by Dick Wood (Author), Various (Author), Bob Wood (Illustrator)
Publisher: Dark Horse Books (June 25, 2013)
Hardcover, 250 pages
This is a golden oldie and don’t feel ashamed if you’ve never heard of the titular character or any of the other heroes within. They are all leftovers from the original golden age of comics in the late 1930s and early 1940s. And while Daredevil comics (the original that is) was one of the most popular titles, when consumers dropped it- they left it behind and didn’t look back. As such, our blue and red friend here, was only revived maybe ten years ago with the Project Superpowers comic that brought back a ridiculous amount of public domain comic heroes.
This collects the first four issues of Daredevil Comics from 1939 and 1940. These are a little different from what you may be used to. Every comic title in this time was almost an anthology. While the titular character (if there was one) would almost certainly be shown and given the most space, this would be only 8 to 10 pages out of 64. The rest would be filled up with shorter features and recurring characters. These secondary features were usually bought by the yard from third party agencies as volume stuffers. Thus, they could appear and disappear as needed to fill up an issue. Plus a handful of bad letters from the fans could spell the death of a virgin backup character in these comics.
The character of Daredevil started in Silver Streak Comics as a backup feature, until a classic five part story by veteran Charles Biro, pitted him against The Claw. This story was so popular that it catapulted both hero and villain into top-tier sellers. Now he is given his own comic and unfortunately the writers didn’t learn from the experience. A superhero’s popularity is based primarily on the villains he fights. Daredevil, who has a Bruce Wayne background and no super powers, fights the standard array of smugglers, jewel thieves, Nazi saboteurs, and assorted gangsters. The only memorable ones are in the first issue when he takes on the Nazi high command in a series of stories.
The Claw is one of the rare villains to star in a backup feature. He is twenty feet tall monster, with sharp teeth, piss yellow skin, and a fanatical desire to destroy and conquer. His origins are shaky, but eventually he is described by his followers as The God of Hate. He is on a mission to conquer America and is brutal in his attempts. These stories - again, very rare for their time - are brutal and fun. There were written before the Comics Code Authority was commissioned so people were openly shot and killed without hesitation or repercussions in some cases.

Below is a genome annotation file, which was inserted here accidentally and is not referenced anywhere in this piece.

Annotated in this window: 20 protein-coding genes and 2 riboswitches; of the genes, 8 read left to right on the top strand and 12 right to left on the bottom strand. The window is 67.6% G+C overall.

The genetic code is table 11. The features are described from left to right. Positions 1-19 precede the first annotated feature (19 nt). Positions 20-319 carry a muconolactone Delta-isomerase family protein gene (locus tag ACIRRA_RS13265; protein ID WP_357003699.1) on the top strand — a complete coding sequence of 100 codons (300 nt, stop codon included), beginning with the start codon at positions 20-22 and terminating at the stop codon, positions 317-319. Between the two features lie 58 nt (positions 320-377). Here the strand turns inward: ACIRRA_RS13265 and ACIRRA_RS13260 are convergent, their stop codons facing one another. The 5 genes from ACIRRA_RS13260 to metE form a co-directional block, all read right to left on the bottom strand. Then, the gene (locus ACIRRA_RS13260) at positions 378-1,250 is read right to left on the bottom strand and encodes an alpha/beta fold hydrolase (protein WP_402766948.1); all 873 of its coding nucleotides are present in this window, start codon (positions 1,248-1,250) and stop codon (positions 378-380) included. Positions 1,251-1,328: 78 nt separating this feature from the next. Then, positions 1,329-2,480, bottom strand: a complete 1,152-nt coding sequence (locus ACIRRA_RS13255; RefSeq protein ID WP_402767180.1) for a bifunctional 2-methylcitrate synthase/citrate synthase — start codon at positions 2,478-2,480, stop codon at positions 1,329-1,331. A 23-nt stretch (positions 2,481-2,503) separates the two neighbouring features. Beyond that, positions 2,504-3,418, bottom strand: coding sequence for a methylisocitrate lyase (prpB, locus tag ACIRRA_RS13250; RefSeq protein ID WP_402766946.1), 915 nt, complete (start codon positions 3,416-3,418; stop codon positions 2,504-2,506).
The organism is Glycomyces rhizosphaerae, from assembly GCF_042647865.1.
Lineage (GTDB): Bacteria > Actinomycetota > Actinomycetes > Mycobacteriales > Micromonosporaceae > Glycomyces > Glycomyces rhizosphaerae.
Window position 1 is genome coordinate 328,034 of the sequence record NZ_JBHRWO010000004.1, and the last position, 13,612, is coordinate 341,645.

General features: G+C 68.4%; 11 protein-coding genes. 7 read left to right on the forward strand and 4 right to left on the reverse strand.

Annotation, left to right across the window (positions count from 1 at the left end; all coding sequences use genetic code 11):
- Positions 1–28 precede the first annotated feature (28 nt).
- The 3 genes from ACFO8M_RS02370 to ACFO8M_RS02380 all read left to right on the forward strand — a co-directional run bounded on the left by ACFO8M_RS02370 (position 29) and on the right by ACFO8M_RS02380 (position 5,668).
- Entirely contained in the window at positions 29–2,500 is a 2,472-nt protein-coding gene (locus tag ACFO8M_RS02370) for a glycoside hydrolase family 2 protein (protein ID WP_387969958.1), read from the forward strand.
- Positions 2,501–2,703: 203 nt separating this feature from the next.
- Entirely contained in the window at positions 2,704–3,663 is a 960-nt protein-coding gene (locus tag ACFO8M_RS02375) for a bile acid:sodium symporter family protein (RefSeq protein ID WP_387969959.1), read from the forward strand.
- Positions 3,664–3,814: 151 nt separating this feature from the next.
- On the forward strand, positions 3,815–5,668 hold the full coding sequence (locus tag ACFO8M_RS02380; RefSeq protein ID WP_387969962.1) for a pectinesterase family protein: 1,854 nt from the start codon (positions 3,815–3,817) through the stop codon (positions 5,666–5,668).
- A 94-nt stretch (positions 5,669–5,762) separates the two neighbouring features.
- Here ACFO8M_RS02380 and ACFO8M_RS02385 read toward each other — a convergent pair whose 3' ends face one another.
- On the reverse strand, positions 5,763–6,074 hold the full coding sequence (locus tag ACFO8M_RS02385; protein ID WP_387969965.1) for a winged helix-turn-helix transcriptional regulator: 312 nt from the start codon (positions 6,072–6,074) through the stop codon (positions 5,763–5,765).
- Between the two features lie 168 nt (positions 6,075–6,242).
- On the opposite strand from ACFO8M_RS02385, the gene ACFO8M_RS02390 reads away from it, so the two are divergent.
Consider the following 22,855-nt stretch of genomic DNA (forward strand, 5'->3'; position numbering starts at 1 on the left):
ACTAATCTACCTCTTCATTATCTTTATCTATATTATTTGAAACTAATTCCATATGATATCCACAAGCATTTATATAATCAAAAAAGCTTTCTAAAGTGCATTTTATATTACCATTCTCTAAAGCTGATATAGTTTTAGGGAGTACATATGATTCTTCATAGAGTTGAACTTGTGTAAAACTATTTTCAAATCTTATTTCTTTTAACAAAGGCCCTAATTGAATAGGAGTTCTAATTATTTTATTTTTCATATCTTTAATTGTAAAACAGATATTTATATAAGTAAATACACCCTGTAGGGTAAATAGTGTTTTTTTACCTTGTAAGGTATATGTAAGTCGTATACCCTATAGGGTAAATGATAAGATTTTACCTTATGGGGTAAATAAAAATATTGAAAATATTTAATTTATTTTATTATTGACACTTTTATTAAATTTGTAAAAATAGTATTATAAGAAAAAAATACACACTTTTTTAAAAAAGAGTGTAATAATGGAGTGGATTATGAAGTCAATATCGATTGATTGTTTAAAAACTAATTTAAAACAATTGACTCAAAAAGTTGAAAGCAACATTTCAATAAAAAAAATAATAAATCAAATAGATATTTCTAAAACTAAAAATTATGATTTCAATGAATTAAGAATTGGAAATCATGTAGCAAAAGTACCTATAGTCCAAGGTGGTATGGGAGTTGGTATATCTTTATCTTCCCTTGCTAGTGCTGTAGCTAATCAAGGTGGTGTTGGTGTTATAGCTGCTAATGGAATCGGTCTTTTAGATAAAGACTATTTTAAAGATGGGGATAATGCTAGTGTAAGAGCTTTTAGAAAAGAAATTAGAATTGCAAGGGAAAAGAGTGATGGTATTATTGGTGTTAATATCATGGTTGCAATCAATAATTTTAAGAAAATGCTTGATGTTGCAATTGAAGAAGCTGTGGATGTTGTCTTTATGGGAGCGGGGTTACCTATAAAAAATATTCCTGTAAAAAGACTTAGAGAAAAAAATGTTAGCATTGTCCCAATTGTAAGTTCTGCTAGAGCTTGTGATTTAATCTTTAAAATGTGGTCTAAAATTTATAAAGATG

Following him were a menagerie of different heroes who all managed to be bland. Nightro - a near blind man who needs polaroid lenses to see and fights crime with his trusty seeing -eye dog (no joke). How he can beat people up so well has remained a mystery. London - an English adventurer who spends his time as a news announcer and nights stopping Nazi spies and saboteurs. Pat Patriot - a woman who accidentally stops a smuggling ring and then goes on a USO tour and keeps stumbling into pockets of saboteurs trying to demobilize the troops with drugs and diseased women. Real American No. 1 - a Native American lawyer who dresses up as superhero The Bronze Terror when defending the people on his reservation from crooked politicians and sheriffs in modern America. Whirlwind - a boxer who keeps getting into trouble with gangsters. Dash Dillion - a “humor” piece about a dizzy college student who is good at sports and all the hijinks he gets into. Thirteen - A man whose life is plagued by the number thirteen, dons the disguise of 13 and goes to fight crime in order to rid himself of the number’s curse. I think? Pioneer - who only made an appearance in issue 2, then disappeared. Kind of like an early Forrest Gump, a simple man stumbles in with some gangsters and then winds up on top with five grand.
What struck me about most of these is how none of them have superpowers. Not even our titular hero. Yet they easily swing around, doing back flips, and knock out villains with one punch. Even the dog jumps around on fire escapes and up walls and so forth. It makes perfect sense why most of them were forgotten and never revived - with the exception of The Claw and Daredevil.
Usually when a person introduces a new superhero, the first question asked is “What their superpower.”
For most of these, the answer would be, “None, but they can hit really hard.”
Where’s the fun in that? And when you’ve seen it ten times in a row, it is incredibly same-y.For more readings, try books by Rex Hurst.